Jana G. Pruden is a reporter at The Globe and Mail and host of the new podcast In Her Defence, which starts Oct. 10.
In the summer of 1911, as Angelina Napolitano waited to see if she would be executed for murder, she spoke to a female newspaper reporter about the circumstances of her husband’s death.
“I was afraid,” Ms. Napolitano said. “I felt hot. He went upstairs to bed. That was noon. I was mad. Blood was hot. No place for me to go. No friends. I was crazy. I go to the kitchen for the axe. I go upstairs. I think if he is awake, he kill me. I was sick of life. He was asleep. I struck him. I kill him. It had to be.”
The death of Pietro Napolitano in Sault Ste. Marie, Ont., on Easter Sunday in 1911 was the first documented example of what would become known as a “battered woman” case in Canada, where a woman killing an abusive man – even while he’s sleeping – may in some cases be justified as self-defence.
While some news coverage of the time focused on Ms. Napolitano’s protection of her virtue (she was pregnant, and her husband was forcing her into prostitution), it was clear she’d narrowly avoided being killed by him in the past, and had good reason to believe he’d carry out his threats in the future.
“He stab me on the head, on the arms, on the face, nine stabs,” Ms. Napolitano told the reporter Honor Fanning, according to a story reprinted in papers around North America. “Sometimes he say he kill me if I do not do what he say. I thought he would kill.”
Over the past year and a half, I’ve been working on the story of Helen Naslund, an Alberta woman who shot and killed her abusive husband while he was sleeping in 2011. The cases of Ms. Naslund and Ms. Napolitano – which happened almost exactly 100 years apart – have many similarities, and raise some of the same questions about the nature of justice, including how women are judged by a system that was, and in some cases, still is geared toward men.
“How utterly different men’s and women’s points of view are is amply illustrated in Angelina Napolitano’s case, and it is also therefore clear that a jury composed entirely of men is utterly unqualified to judge a woman … ” Sonia Leathes wrote, on The Globe’s women’s page in 1911, making her argument alongside an ad for corsets, a recipe for tomato macaroni, and a question about whether women should wear gloves in the summer. “A male jury cannot and must not be allowed to judge a woman.”
I covered my first domestic homicide in January, 2001, and, as a court and breaking news reporter, have been covering domestic and intimate partner murders ever since. In almost every case, the primary victim was female. The killer, male.
Sometimes the killers were boyfriends, husbands. Sometimes killer and victim were still living together; other times the victim had left or was in the process of leaving.
Sometimes only the woman died. Other times whole families, strangers, police.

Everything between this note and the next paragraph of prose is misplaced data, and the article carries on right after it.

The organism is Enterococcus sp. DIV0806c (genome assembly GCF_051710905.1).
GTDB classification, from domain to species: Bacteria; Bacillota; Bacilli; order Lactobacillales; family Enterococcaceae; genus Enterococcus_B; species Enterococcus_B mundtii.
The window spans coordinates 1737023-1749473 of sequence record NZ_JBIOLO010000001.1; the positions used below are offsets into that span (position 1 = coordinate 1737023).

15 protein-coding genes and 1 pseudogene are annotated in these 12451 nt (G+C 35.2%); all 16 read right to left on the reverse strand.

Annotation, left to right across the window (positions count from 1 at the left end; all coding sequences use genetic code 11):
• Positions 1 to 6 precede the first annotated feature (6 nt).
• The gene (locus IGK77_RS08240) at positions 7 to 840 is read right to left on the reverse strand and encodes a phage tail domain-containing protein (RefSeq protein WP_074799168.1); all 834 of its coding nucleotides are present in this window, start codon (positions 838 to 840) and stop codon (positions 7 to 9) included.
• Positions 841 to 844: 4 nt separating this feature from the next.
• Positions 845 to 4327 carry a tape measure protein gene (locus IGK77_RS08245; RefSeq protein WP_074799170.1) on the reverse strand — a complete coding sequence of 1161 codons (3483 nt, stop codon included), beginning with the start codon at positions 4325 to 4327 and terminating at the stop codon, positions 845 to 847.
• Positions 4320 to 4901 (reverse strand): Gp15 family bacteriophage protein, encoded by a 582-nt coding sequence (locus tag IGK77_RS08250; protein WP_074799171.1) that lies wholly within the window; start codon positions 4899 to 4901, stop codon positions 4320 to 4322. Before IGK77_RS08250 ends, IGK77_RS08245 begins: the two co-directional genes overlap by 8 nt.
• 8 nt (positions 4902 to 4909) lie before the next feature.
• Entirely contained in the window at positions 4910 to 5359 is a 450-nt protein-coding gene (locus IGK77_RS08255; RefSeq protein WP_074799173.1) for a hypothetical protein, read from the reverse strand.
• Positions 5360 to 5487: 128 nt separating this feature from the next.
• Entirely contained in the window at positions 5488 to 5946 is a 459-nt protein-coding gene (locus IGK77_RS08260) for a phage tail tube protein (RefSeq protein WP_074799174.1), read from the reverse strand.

Covering some of Canada’s worst acts of violence and mass murders – six adults and two children killed in Edmonton in 2014; 22 people killed in Portapique, N.S., in 2020; 11 people killed and 18 injured on the James Smith Cree Nation in Saskatchewan in 2022 – domestic violence and coercive control emerge again and again at the root of those hideous and devastating acts. The effects of “domestic violence” reach so far beyond the domestic realm.
Working on stories of domestic homicide and intimate partner violence has changed my own life in many ways. It has made me so watchful, so aware of red flags, of signs of danger. I’ve seen how domestic violence can affect every kind of family, every kind of person. Rural women and Indigenous women are at even greater risk.
I’ve also seen how complex domestic violence is – that sticky cycle. I’ve seen how helpless families and friends feel, how much shame and stigma there still is to have this happening in your life, in your family, and how powerless people feel to stop it.
I’ve felt this myself. There are times I’ve asked, “Are you afraid of him?” Times I’ve said: “I worry one day he will kill you.”
It’s personal for me. But it’s personal for you, too. Even if you don’t know it.
I think often of the broad ripples of this violence, the long tendrils of harm that snake through families and lives. The incalculable loss to the world of every single woman and child and person who dies or is killed because of domestic violence. So many lives changed forever, families and communities scarred for generations.
During Helen Naslund’s sentencing, the judge likened her and her son to good people who “react poorly when other options are open to them.” I’ve thought a lot about what other options were open to Helen, given what she knew then. Options that didn’t end up with her being killed or taking her own life. After all this time, I still don’t know what they were.
What I do know is that sharing these stories and talking openly about domestic violence without shame and stigma have the potential to change – and save – lives. And everyone deserves to be safe at home.